Fickle confidence and the shooter whose opinion matters most

I don’t know how it happens. I teach, so I have summers off, but somehow my days of sun-filled freedom succumb to some of the most mundane tasks.

The other day I was staring at my endless to-do list when I was overcome by common sense: Why the hell had I not gone to the shooting range in more than a month?

Let’s see, eff laundry, eff dishes, eff sweeping, eff vacuuming. Double-eff the stupid weeds in the front yard.

I had to seize the moment before drudgery yanked it back. I opened the safe, pulled out my shotgun, grabbed the last three boxes of target shells sitting in my cedar hope chest, checked my shooting-range bag for ear and eye protection and headed for the door.

But only after I wrote “shoot skeet” on my list so I’d have something to cross off when I was done. Hey, I’m an anal retentive obsessive-compulsive Dutch Virgo. Leave me alone.

Fortunately, despite my long absence, the guy at the counter of the shooting range recognized me and smiled when I walked in the door.

“Is the voice-activated thingie available?” I asked. If it weren’t for that awesome little system, I’d probably never get out to the range because I’d always be waiting for a partner who could be as spontaneous as I could.

“For skeet, right?” he responded. “It’s on No. 4.”


I walked out, unsheathed my gun, grabbed the voice controller and headed to Station One, which was – mercifully – in shade. I popped one in the chamber.

“Pull!” I yelled into the microphone.

Nothing flew.


Nothing flew.

I unloaded, and as I walked to the coin box to see if it was stuck on trap mode, I felt in my pocket and realized I’d never dropped a token in the slot. Talk about out of practice!

Laughing at myself, popped my three coins in, went back to Station One, loaded the gun and yelled, “Pull!”

This time I heard the clay being launched right over my head. Gun to cheek, find it, find it, find it, ba…?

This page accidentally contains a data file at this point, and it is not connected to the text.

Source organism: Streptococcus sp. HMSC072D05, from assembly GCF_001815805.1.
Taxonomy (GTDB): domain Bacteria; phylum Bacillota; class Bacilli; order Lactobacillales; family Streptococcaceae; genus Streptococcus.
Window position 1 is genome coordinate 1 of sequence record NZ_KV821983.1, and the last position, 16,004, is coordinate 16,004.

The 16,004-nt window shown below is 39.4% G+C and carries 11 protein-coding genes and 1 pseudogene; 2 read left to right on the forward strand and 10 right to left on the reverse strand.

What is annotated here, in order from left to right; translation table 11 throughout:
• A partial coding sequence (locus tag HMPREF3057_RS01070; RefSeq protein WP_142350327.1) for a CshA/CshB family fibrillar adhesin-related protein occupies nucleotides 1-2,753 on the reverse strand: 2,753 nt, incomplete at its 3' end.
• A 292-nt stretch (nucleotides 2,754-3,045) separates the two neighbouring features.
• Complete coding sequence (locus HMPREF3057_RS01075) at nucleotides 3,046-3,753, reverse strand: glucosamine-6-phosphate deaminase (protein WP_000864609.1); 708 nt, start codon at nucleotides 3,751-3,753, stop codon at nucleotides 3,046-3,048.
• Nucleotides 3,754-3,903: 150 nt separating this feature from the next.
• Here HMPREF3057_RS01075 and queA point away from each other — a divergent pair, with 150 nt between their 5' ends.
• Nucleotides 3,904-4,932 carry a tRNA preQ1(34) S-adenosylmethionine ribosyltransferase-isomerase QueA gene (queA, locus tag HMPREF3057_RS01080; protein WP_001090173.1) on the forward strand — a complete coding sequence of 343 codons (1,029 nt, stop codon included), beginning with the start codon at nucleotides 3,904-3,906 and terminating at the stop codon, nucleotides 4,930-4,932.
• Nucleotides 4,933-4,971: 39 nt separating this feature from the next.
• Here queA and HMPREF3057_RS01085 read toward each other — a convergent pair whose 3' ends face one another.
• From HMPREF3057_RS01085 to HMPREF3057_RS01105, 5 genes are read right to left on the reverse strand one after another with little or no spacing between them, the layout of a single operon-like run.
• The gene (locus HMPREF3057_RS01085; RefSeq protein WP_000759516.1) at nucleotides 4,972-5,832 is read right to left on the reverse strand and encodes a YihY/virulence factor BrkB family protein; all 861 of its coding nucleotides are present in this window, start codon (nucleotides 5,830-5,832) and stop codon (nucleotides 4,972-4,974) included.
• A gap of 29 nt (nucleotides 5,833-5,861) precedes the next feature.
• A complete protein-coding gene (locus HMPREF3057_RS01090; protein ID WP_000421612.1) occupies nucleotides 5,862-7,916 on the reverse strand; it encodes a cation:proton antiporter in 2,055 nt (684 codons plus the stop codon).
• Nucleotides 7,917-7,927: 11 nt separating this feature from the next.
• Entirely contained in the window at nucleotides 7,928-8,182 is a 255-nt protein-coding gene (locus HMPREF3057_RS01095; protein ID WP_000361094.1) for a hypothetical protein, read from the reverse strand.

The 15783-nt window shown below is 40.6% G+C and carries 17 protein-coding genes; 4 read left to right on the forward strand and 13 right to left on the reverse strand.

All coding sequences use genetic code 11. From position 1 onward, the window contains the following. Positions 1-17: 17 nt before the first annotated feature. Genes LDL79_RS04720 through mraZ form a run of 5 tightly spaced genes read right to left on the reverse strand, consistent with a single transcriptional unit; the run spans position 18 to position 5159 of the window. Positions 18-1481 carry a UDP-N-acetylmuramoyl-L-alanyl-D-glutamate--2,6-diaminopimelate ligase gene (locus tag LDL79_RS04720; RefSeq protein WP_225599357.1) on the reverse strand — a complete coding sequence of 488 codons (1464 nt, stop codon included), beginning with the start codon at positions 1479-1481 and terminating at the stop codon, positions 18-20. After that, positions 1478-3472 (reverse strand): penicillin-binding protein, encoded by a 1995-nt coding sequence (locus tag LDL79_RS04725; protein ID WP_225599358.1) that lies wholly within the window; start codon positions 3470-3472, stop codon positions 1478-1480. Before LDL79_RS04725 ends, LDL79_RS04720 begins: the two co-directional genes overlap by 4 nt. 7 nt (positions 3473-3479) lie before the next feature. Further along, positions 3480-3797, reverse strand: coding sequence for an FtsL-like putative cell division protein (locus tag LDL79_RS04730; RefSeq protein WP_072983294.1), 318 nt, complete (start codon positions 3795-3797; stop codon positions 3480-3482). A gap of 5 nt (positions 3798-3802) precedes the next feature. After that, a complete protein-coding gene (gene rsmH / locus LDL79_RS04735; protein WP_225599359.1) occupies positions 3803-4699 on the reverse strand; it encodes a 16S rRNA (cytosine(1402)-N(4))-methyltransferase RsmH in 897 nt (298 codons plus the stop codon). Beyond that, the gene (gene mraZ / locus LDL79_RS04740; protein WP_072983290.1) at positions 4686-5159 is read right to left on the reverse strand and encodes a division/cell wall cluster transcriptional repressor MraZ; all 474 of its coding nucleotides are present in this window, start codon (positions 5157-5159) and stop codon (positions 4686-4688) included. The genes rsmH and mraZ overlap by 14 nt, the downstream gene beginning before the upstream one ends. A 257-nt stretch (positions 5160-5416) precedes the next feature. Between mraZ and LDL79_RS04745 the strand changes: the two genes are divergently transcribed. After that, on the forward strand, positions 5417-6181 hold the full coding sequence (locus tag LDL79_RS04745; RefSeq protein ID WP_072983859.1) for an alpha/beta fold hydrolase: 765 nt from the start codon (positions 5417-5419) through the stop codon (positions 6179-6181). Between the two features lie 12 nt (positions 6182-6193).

Good Lord. I’d safetied.

Oh well, it’s never a bad thing to be thwarted on the range by overzealous safety measures, right?

Now let’s try this again. “Pull!”

On it! Oh shi…

I’d safetied AGAIN. That’s not overzealous caution. That’s just dumb.

I looked around furtively to see if anyone had noticed. No one was close enough to see, but I’d already convinced myself I was an utter moron, and I’m the person whose opinion matters most when it comes to my shooting.

So of course, once I got the clays flying and my safety off at the same time, I proceeded to shoot like crap. My routine is high, low, double on every station through Station Seven, and I was hitting less than half of the clays – unusually bad. This didn’t bode well for dove season.

Then when I got to Station Four, I nailed all of them – high, low and double. I grinned. Nothing like making the tough shots when you’re missing the no-brainers.

On Station Five, I did it again.

“Yes!” I yelled defiantly to the shooting gods.

Then I quickly admonished myself: “Don’t be a cocky bitch!”

That was good for a giggle. Taken literally, those two words just don’t go together.

Walking to Station Six, I realized my arms were getting tired. My shotgun has a solid-core adjustable-comb stock, which makes it pretty heavy, and the voice system isn’t that light either. But seriously, my arms were tiring out before I’d made the complete circuit? Lame. But come to think of it, I hadn’t crossed “work out” off my to-do list for quite a while.

At stations Six and Seven, I did OK – not great. Then it was time for Station Eight.

I’m a little obsessed with shooting well at Station Eight, because when I nail those shots with an audience of strangers watching, it just plain feels good. “Yeah, guys, I can shoot.”

High house first: Miss!

Low house next: Miss!

I looked around … good, there still wasn’t anyone watching, besides my own worst enemy.

I was going to head back to Station One when I remembered what had happened on an outing this spring. I’d taken a total shotgun newbie to the range, and when we got to Station Eight, she asked why I didn’t do doubles there.

“Uh, because that would be ridiculous?” I ventured. Then I said, “What the hell,” and had her pull doubles. I missed both.

This time, I found myself saying “What the hell” again.

I hit the doubles button and yelled, “Pull!”

To my astonishment, I pulverized both clays, and I laughed maniacally as the shards crashed down around me. That felt really good. Why the hell wasn’t anyone watching now?

After that, I did better. My shooting wasn’t perfect, but it was reasonably good. Good enough that next time I came to Station Eight, I pulled doubles again.

And NAILED ‘em.

Again, no audience. Except for the person whose opinion matters the most. Things were looking up.


    Leave a Reply

    XHTML: You can use these tags: <a href="" title=""> <abbr title=""> <acronym title=""> <b> <blockquote cite=""> <cite> <code> <del datetime=""> <em> <i> <q cite=""> <s> <strike> <strong>

    Shotgun Life Newsletters

    Join an elite group of readers who receive their FREE e-letter every week from Shotgun Life. These readers gain a competitive advantage from the valuable advice delivered directly to their inbox. You'll discover ways to improve your shooting, learn about the best new products and how to easily maintain your shotgun so it's always reliable. If you strive to be a better shooter, then our FREE e-letters are for you.